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Trash-To-Treasure Co-ops Go Online

Shel Horowitz's Monthly Frugal Fun Tip for October, 2004

Good frugalists already know that one of the best frugal ways to furnish your house is to take stuff that other people don't want anymore--and one of the best ways to make space is to find another home for your own unwanted junk.

For decades, people in small towns have set aside an area at the town dump for people to leave and others to take. In big cities, furniture gets put out on the street the night before trash collection day, and bargain-seekers prowl the streets, taking what they need.

Technology has helped to create the problem of too much stuff, but it can also help solve it. Organizations are starting to spring up that use the power of the Internet to match up people who want to get rid of things and those who need or want them. And nobody has to open up a wallet!

Two organizations (among many, I'm sure):

1., described by staffer Donna Lomangino as "The Internet’s Landfill Alternative." She writes...

<<< Being frugal is a two part process--knowing where to find the best deals, and knowing what to do with the things you no longer need. Luckily, provides even the most frugal-minded with a safe, convenient and easy-to-use system that helps with both!

“Take what you need, and Throw what you don’t” at Individuals, businesses and nonprofits can sign up at no cost and get access to items posted for donation, such as computers, desks, and clothes. For a nominal fee, businesses and individuals also can have access to a special business section filled with items to recycle and reuse. Some of the more unusual “Throws” that have found happy homes include a swing set, 60 bicycles, and a pizza oven!

What makes Throwplace special is the ease with which members can search for items in or out of their geographical area or by keyword. Throwers can specify whether their donated items are to be picked up or shipped. Members from coast to coast have been Throwing and Taking items, thereby doing their part to keep excess goods out of our landfills. Members enthusiastically endorse the site with comments such as “For the first time in a long time I feel like someone else gives a care...keep up the good work!” Internet’s landfill alternative--is a great resource for finding all sorts of items you need--from appliances to art supplies--and also is a handy way to donate to others. Search the site for something eye-catching or practical. It's fun and easy--and frugal!>>>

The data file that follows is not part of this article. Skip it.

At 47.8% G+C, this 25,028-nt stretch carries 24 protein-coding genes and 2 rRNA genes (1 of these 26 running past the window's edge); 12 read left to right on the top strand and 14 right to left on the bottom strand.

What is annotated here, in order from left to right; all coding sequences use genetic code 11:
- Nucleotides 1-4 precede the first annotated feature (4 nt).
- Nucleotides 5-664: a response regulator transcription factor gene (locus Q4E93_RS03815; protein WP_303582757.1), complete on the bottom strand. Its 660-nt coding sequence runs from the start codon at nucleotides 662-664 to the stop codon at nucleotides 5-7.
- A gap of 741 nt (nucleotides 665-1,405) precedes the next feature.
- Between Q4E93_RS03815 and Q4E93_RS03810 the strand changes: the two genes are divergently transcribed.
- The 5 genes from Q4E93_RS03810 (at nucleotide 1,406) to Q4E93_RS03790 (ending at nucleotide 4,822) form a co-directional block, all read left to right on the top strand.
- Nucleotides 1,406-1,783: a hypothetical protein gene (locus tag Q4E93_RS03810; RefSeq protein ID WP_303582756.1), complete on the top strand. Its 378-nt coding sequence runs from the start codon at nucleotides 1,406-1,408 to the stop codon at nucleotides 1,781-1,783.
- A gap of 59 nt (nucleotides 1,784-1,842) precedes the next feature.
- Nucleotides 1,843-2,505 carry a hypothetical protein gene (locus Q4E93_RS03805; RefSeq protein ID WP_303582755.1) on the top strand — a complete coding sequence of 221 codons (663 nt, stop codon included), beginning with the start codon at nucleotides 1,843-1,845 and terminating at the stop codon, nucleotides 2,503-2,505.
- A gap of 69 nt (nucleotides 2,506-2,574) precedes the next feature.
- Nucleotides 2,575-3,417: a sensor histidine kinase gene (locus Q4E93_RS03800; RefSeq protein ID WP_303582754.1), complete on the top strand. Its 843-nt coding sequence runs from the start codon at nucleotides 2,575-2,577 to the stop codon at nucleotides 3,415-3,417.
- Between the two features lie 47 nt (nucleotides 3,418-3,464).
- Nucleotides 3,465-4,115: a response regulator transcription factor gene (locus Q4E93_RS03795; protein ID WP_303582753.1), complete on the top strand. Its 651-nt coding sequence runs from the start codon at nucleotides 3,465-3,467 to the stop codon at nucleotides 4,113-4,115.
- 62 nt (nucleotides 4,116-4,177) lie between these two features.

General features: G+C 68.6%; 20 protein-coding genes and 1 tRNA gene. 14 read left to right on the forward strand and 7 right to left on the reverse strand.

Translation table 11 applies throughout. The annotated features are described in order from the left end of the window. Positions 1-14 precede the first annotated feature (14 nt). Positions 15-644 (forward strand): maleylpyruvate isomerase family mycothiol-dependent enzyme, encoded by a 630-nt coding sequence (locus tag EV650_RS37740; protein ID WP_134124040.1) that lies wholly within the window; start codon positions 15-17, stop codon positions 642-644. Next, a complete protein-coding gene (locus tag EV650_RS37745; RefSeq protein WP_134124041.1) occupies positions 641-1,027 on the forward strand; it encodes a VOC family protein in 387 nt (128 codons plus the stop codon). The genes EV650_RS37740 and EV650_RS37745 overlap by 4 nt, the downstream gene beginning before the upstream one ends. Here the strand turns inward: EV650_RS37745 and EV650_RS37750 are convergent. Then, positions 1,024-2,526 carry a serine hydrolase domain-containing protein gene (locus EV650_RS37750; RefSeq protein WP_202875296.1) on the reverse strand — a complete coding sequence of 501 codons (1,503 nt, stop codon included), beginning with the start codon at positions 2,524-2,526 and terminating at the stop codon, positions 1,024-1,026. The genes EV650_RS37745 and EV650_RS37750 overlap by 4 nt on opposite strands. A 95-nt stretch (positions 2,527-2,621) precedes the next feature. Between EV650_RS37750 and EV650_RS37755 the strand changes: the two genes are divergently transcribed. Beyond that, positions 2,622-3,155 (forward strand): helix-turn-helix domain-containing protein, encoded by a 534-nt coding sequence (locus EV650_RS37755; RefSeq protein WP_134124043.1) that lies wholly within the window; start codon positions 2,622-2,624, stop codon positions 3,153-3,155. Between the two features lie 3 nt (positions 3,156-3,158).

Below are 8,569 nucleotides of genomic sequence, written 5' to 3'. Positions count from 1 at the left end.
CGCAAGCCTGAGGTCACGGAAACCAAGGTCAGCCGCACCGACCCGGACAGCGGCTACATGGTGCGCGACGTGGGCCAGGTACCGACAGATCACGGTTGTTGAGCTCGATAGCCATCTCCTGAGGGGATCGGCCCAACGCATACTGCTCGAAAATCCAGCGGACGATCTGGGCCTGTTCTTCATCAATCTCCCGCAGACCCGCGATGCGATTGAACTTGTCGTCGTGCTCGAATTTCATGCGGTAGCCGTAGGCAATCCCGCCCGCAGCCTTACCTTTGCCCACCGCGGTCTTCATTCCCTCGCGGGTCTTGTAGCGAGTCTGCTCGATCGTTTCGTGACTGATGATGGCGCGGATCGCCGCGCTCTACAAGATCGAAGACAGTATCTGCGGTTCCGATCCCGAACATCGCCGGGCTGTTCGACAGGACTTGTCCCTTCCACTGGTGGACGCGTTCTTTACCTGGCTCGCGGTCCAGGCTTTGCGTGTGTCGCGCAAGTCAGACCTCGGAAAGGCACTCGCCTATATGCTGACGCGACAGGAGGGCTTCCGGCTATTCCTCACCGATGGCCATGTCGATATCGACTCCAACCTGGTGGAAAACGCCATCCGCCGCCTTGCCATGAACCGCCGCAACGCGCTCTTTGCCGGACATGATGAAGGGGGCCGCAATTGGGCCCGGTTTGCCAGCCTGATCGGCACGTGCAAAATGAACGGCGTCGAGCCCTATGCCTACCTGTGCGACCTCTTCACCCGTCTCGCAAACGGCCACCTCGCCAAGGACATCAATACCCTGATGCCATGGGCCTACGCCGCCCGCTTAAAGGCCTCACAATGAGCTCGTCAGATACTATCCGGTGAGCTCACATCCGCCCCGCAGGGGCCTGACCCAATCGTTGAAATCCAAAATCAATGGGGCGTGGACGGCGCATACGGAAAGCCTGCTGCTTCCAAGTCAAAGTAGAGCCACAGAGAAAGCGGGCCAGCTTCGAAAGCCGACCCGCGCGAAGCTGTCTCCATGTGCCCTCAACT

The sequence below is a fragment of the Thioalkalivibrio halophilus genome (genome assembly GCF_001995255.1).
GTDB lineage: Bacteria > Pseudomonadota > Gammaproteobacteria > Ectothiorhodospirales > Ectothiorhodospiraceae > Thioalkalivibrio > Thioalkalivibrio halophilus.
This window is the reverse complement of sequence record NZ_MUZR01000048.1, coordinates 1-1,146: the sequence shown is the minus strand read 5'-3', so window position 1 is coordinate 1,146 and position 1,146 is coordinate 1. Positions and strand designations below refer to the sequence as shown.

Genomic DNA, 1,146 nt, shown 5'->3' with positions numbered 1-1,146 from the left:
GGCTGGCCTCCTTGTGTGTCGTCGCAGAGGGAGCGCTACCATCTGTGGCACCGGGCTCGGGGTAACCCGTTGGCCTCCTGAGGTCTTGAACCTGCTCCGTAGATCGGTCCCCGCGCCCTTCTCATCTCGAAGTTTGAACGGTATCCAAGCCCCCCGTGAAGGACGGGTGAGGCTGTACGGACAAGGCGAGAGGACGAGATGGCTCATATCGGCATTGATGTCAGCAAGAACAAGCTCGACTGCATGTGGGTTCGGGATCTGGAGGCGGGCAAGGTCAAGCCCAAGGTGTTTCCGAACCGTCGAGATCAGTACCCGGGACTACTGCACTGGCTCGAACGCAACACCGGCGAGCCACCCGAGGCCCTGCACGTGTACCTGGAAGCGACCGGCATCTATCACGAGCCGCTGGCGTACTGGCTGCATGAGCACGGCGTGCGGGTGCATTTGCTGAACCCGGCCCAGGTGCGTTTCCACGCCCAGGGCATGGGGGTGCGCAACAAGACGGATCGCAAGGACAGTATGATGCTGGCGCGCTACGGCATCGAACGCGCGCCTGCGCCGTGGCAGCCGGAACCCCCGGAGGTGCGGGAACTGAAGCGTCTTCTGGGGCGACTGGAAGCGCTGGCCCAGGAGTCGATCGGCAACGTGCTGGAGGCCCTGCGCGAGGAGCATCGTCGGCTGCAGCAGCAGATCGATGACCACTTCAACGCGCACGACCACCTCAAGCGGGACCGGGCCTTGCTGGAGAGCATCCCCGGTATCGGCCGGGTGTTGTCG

At Throwplace, you can search a database organized by user category, e.g., business, nonprofit, individual. Items are listed by state (though not all the listings appear to be current).

Donna can be reached at; or 202.338.4110 x100

2. takes a different approach: geographic communities, each with its own e-mail discussion list to post offers and wants. Already, more than half a million people are participating, spread across 1503 different cities and towns around the world. The largest group, in Portland, Oregon, has over 10,000 members!

Four cities and towns near me have freecycle groups. My town does not, but the towns on either side of me each have about 600 members. I've just signed up; I'll let you know in a few months how it's working for me.

My assistant got so excited when she heard I was going to write about this topic that she sent a whole bunch of links--to which I'm adding the ReStore, a recycler of building materials in my own area (they're in nearby Springfield, MA). I haven't checked these out.

Recycle Everything Possible -

Appliances - Donate: Goodwill: (800) 664-6577 -

Australian Recycling & Environmental News:


Batteries, Rechargeable:

Compact Discs and other media: (888) 454-3223 -

Computer Disks: (800) 305-disk -

Computers, Ink-Jet and Laser Cartridges:

Computers and Home Electronics: (703) 907-7500 -

Eyeglasses - Donate: Contact your local Lions Club or eye care chain.

Foam Packing Peanuts and Blocks: (800) 828-2214 - (410) 451-8340 -

Ink-Jet and Laser Toner Cartridges: (847) 583-1215 -

Oil–American Petroleum Institute lists Used Motor Oil Hotlines for each state, (202) 682-8000 -

Phones (cell): (770) 856-9021 - or

Phones (single-line): (814) 386-2927 -

Phones (office): (800) phone-guys -

Recycling Locations for Many Products:

Reusable Building Materials & Large Household Items

(Washington State):



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